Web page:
What do parents want grandparents to know?
What do parents want from grandparents? I’ll give you a hint: it’s not baby clothes or fancy toys.
Here’s what parents DO want:
They want someone who is excited to cuddle and love their little one, who will be the head of the baby’s fan club.
They want someone who will celebrate all the milestones and easily move past the missteps their child makes as they grow up.
They want someone to pass on family stories and traditions.
They want someone who will help fill their child’s life with adventures and memories.
But most of all, parents want you to be partners as they raise their children.
They want their children to have supportive, involved grandparents. They want to know they can count on you for help or guidance when either parent or grandchild needs it. They want to know that if they talk to you about something, you’ll be open to listening and helping them. They want you to see and respect boundaries. They want to know that you understand how hard parenting a child in the digital age is, and that social media gives them more than enough unsolicited advice.
There are other things they want, and these vary wildly. Some parents want grandparents to only buy organic cotton baby clothes. Some want to keep their child away from the television news. Some want to make sure dinner is at 5:30 sharp every single day. These are the things that can be pitfalls for grandparents if we don’t know and respect them.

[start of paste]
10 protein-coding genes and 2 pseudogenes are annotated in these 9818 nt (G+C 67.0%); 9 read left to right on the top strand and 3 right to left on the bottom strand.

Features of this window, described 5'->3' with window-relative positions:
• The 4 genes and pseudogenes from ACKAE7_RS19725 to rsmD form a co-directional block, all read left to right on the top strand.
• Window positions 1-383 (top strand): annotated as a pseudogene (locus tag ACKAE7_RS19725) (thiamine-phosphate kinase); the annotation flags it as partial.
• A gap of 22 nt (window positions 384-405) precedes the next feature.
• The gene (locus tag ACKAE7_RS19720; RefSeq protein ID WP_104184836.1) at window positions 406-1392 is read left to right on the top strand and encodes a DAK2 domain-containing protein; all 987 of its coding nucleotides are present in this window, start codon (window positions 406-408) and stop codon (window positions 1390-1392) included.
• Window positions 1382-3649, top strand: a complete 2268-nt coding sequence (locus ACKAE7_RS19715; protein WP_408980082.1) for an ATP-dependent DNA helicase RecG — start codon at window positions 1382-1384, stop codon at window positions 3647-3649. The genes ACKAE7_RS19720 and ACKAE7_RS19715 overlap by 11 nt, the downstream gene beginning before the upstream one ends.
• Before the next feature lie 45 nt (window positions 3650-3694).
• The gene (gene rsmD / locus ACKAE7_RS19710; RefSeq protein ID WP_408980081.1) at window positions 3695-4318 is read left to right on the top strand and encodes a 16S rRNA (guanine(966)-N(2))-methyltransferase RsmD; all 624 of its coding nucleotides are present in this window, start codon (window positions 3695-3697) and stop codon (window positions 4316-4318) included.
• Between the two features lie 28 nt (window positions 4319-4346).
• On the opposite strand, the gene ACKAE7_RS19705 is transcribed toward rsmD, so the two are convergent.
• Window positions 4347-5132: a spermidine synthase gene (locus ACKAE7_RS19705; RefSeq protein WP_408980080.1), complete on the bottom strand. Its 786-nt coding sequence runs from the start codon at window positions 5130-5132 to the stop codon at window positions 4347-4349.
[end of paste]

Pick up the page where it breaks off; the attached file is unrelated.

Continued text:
In our enthusiasm about being a grandparent, it can be easy to make mistakes. We may overstep our bounds, dismiss a request that seems unimportant, or rationalize something we really want to do. Our children, who even as adults still want to be loved by us, may not say anything that might rock the boat. If our missteps continue, they may pull away without us knowing why, and pull the grandchildren with them. And we are left to guess where we went wrong.
Wouldn’t it be nice if we didn’t have to guess? If we knew what to ask to avoid potential pitfalls, right from the beginning? As one of my readers wrote to me recently, “Being so new at this, I don’t know what I don’t know.”
What if I told you that this is exactly what we’ve been hard at work creating? A way for you to map a path to an open, supportive partnership with parents that will allow you to be the grandparent you want to be, and the grandparent they hope you’ll be, as well. It’s coming soon, and we can’t wait to share it with you.
In the meantime, download our free New Grandparent Checklist for some great tips for all grandparents!
Update: New Grandparent Essentials is now available! Check it out here!
A fun activity to send to your grandkids.